Lord McIntosh of Haringey: Let me finish the sentence. One possibility is to link assessment to the time and remuneration of the staff of the respondent. Certainly, that is a possibility. As far as we are concerned, a party to the proceedings can be an individual, it can be a body corporate and it can be a partnership, as the amendment points out. It makes no difference as far as the Bill is concerned; there is no reference in the Bill to a body corporate. They are parties to the proceedings. They could be sole traders; they could be partnerships; they could be bodies corporate of various kinds and the rules will apply impartially to whatever corporate status they have. The fundamental answer is that these are difficult regulations to frame and we will have to consult on them before we finish framing them and before they are presented to Parliament.

Lord Wedderburn of Charlton: I am sorry to press my noble friend on this. I am aware that a party may be a sole trader, which is irrelevant to our amendment. I am aware that all sorts of bodies may be involved, but I am concerned, first of all, with the body corporate. Have the Government received legal advice on what is meant in the section they are going to add to the 1996 Act about the time spent preparing the case by a body corporate who is a party to the proceedings? Whose time is included? They must have some idea of this or else they would not have tabled the new section.

Lord McIntosh of Haringey: I have already said that one option is that we will be linking the assessment of compensation for preparation time to the time and remuneration of the staff of the respondent if the respondent is a body corporate. That is one option but there is a whole series of other options for different corporate status.

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4.15 p.m.

Lord Wedderburn of Charlton: It could be that my noble friend has not decided this yet. It is a central issue to the clause but the Government have not yet decided whose time is going to be chargeable as a body corporate's time spent in preparing the case. Could it be all the staff who ever come across it?

Lord McIntosh of Haringey: It would have to be a reasonable assessment of actual tasks. It would have to be within the cost and expenses envelope which already exists; it could not be additional to that. It would have to be assessed by the tribunal. The principal thing is that the advantage of having a compensation for preparation time is that that is available to the applicant, even if the applicant is working for himself. As regards the detail in which the regulations will go about which staff of a body corporate are eligible to be claimed for compensation, that surely is a detail that can be covered in consultation.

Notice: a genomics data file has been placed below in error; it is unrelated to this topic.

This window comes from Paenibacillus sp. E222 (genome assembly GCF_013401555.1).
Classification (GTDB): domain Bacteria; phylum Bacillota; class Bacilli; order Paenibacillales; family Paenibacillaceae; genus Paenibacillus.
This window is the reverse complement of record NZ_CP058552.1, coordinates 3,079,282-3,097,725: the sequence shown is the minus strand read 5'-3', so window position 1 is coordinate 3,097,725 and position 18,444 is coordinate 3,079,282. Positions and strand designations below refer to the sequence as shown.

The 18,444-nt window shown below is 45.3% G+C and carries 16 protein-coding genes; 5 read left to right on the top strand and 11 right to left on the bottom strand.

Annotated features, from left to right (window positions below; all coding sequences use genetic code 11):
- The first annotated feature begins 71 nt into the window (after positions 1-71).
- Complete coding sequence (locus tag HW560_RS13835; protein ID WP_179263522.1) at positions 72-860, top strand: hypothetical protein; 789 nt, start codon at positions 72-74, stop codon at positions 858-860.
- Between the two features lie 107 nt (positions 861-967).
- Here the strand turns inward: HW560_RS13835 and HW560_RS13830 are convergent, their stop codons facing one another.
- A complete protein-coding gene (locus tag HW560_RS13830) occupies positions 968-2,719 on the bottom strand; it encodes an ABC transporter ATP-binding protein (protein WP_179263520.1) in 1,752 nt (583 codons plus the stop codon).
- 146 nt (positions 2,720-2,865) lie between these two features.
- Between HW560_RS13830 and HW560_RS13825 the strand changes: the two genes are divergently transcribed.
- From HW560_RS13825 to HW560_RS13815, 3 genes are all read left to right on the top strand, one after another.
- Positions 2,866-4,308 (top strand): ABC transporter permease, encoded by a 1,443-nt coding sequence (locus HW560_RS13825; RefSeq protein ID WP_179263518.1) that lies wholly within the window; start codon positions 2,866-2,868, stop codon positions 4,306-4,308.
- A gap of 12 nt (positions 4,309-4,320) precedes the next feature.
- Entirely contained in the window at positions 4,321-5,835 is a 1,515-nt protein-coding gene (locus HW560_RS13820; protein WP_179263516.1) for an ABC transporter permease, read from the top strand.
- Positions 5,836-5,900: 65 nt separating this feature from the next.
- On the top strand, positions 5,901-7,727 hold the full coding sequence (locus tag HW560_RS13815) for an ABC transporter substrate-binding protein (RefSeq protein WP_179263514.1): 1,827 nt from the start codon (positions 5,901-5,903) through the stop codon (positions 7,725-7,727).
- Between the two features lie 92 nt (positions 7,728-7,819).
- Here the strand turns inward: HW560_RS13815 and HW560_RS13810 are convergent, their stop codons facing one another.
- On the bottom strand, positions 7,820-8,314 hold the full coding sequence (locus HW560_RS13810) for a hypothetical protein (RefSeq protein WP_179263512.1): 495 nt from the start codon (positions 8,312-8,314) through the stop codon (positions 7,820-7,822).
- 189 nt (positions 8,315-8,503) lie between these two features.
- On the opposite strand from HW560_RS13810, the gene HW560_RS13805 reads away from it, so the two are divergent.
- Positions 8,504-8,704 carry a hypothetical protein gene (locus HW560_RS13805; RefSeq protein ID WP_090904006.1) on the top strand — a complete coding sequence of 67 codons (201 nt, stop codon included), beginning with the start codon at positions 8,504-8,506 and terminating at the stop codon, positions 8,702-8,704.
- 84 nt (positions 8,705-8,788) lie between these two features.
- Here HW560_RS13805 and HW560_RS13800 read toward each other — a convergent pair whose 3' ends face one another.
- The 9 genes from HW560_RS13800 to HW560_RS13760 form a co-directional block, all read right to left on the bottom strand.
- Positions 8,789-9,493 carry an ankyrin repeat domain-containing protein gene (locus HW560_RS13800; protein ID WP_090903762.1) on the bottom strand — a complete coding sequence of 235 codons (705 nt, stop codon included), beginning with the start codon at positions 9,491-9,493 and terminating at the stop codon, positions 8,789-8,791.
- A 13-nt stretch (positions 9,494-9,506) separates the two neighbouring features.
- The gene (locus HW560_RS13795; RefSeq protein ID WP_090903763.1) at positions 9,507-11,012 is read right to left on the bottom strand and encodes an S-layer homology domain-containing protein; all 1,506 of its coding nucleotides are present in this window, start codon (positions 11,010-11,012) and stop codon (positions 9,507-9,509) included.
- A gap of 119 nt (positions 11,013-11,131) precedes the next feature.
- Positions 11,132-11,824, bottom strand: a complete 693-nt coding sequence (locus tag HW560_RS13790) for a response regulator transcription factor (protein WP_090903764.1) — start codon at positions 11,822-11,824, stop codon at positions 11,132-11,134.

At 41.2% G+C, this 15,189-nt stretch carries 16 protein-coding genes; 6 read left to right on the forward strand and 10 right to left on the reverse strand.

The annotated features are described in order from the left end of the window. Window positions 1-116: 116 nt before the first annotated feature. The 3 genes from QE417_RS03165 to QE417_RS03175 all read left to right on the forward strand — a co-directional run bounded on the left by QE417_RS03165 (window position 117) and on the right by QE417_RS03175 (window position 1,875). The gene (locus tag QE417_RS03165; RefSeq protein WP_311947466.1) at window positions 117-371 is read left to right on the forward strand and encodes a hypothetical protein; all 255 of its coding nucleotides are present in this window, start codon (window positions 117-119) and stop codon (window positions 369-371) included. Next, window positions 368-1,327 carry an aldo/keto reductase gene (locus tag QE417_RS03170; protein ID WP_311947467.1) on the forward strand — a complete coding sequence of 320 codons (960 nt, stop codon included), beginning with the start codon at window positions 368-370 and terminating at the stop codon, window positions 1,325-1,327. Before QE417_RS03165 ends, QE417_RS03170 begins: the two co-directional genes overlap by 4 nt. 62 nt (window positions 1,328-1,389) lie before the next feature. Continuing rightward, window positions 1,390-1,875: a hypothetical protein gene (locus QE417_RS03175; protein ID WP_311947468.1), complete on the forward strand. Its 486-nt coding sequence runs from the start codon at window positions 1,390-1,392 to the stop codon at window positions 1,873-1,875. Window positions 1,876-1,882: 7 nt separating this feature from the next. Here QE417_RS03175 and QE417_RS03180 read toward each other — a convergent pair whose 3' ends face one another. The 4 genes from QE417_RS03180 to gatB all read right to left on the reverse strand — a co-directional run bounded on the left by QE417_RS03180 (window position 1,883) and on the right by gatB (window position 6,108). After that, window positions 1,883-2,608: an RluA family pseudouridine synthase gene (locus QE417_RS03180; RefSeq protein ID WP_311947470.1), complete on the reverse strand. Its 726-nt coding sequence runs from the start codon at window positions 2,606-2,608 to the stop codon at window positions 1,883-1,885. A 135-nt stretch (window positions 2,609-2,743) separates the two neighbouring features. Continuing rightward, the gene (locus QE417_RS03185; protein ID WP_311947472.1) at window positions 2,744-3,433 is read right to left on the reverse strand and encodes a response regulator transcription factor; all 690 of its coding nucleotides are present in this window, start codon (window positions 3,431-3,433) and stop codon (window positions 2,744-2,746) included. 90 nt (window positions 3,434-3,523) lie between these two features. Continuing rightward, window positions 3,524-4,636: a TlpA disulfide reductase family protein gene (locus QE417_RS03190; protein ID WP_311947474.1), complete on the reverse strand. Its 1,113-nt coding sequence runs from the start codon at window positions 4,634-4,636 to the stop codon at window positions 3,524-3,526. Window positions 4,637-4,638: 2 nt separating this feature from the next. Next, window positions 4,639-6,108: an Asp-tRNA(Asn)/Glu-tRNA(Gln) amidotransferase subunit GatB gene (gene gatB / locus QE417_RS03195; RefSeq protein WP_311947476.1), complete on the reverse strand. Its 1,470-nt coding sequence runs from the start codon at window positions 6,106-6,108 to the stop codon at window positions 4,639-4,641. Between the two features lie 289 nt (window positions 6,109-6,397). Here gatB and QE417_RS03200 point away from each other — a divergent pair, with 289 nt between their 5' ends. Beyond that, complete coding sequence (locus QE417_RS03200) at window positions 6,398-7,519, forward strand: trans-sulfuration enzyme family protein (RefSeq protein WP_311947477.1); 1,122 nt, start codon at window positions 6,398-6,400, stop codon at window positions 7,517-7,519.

Lord Wedderburn of Charlton: With great respect to my noble friend, I want to pursue this. I am sorry to press him on this. He says it is a question of what is reasonable. That is a question of fact. The questions that I am asking are questions of law. If the tribunal awards costs to a body corporate, that is not to do with applicants; I am not sure that the applicant is ever a body corporate in an employment tribunal. If the Minister knows of such cases he will tell me. I am talking about bodies corporate. They are therefore 99.9 per cent—if not 100 per cent—likely to be respondents.

Where there is a body corporate, is it as a matter of law wrong for the tribunal to award preparation time spent by the secretary in the company? It is a question of law. I want to know what the Government's law is. Would it be upset on appeal if it awarded preparation time for someone in a subsidiary company who had worked on it? Does it apply to that party, including all the employees of that party? Does it include the corporate group? We should consider a number of cases in the tribunal. The reality today involves not the company but the corporate group. Does it extend to a party who is a member of a corporate group where the matter has expanded into the issues that relate to corporate groups? The Government must have some view on these questions of law, or have they not bothered?

Lord McIntosh of Haringey: I am advised that there is no issue of law here. I am advised that on the question of the way in which the regulations are framed, the regulations must be framed so as to be even-handed. Of course they must be framed in such a way that the tribunals can interpret them and apply them in an even-handed way between applicants and respondents. Before the regulations have been framed it is certainly not appropriate for me to say that the regulations will include or exclude secretaries or directors or whoever it may be within bodies

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corporate. That is a matter to be determined in the regulations and to be consulted on when draft regulations are amended.